Tiny house big investment

Monday 7 May 2018

Tiny homes are currently trending but do they make a good investment? It pays to find out more about what is happening in this space.

By The Landlord

The traditional investment property is a three-bedroom standalone home on a big section, occupied by mum, dad and two kids.

But every part of that picture is changing.

New Zealand households are getting smaller, houses are giving way to medium-density living and tenants are favouring low-maintenance properties.

While one end of the market wants an en-suite on every bedroom, at the other end of the market there’s been a revolution towards smaller, “smarter” homes.

Houses built in more efficient ways, to house fewer people and take up less space.

And as you might expect, there are opportunities for investors who know how to read the market and run the numbers.

From tiny houses to prefab homes, this is the cutting edge of disruptive construction technology.

Tiny houses are transportable dwellings that are around 8 by 2.4 metres and contain a bedroom (sometimes two), kitchen and bathroom.

They cost around $100,000 to $120,000 and they’ve recently been making a splash among first-home buyers, eco warriors and downsizers.

Investors haven’t been far behind.

“We’ve had a significant amount of people looking at them from a rental perspective,” says Gina Stevens, director of Build Tiny.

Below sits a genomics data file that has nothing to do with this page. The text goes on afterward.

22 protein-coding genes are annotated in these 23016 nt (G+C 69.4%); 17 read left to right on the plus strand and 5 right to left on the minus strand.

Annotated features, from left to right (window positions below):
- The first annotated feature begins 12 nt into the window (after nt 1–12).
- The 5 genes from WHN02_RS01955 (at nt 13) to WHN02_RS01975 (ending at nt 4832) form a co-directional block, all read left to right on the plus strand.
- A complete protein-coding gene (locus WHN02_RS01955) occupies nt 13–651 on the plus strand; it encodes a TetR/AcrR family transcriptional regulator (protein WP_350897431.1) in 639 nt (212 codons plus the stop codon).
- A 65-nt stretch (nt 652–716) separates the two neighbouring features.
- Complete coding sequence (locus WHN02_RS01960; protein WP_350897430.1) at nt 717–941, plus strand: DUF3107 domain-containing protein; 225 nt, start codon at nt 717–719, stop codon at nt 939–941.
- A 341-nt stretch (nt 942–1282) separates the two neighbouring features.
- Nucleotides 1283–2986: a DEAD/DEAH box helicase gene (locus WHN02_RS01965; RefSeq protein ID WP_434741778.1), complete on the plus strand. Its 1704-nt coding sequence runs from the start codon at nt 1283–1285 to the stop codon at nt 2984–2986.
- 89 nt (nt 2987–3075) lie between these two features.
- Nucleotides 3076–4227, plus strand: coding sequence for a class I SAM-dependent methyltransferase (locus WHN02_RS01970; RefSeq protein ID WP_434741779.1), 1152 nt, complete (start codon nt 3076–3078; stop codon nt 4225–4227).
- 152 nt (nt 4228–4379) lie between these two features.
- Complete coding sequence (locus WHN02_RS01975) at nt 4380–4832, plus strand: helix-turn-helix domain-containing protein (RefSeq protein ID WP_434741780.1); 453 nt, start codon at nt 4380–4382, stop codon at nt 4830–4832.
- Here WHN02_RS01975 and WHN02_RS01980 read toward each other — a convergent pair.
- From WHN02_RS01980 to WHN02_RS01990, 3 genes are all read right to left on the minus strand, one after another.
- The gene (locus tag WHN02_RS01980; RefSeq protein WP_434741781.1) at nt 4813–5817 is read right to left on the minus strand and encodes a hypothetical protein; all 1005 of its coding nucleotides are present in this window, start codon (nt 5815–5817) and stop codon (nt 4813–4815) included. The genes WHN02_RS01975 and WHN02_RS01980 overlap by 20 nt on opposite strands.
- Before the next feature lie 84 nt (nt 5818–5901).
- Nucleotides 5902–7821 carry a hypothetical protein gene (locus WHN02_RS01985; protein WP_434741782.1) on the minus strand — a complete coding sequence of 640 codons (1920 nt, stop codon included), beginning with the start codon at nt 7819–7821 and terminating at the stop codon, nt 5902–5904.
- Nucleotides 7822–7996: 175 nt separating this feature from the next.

“People who’ve got the land and want to maximise the return they can get from that land. They’re really popular on Airbnb; when people go to look for a place to stay they want somewhere unique.”

They have not seen anything at the developer scale yet, due to council restrictions – there’s a lot of work to be done in that area, she says.

“It’s mainly the ‘mum and dad’ investors looking at this. Because the tiny homes are temporary, it leaves your options open.

“You might have plans for the land in the long term, but in the short term you make some money from it. Then you can just tow it away.”

Other options for investors wanting to pursue the provision of non-traditional rental spaces include transportable units, portable cabins and permanent pre-fabs.

To read more about the investment opportunities in such new housing strategies, click here to get the digital issue of NZ Property Investor magazine.

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Comments from our readers

On 8 May 2018 at 7:50 am 747 said:
A reason..never discussed is why people keep buying and building bigger homes is because no one tells them not to. The mantra of our culture again comes from calling, "buy as much and as big as possible." They believe the lie and choose to buy a large home only because that's "what you are supposed to do." Nobody gives them permission to pursue smaller,rather them larger. There Many Reasons Why You will Be Happier In A Smaller House.....

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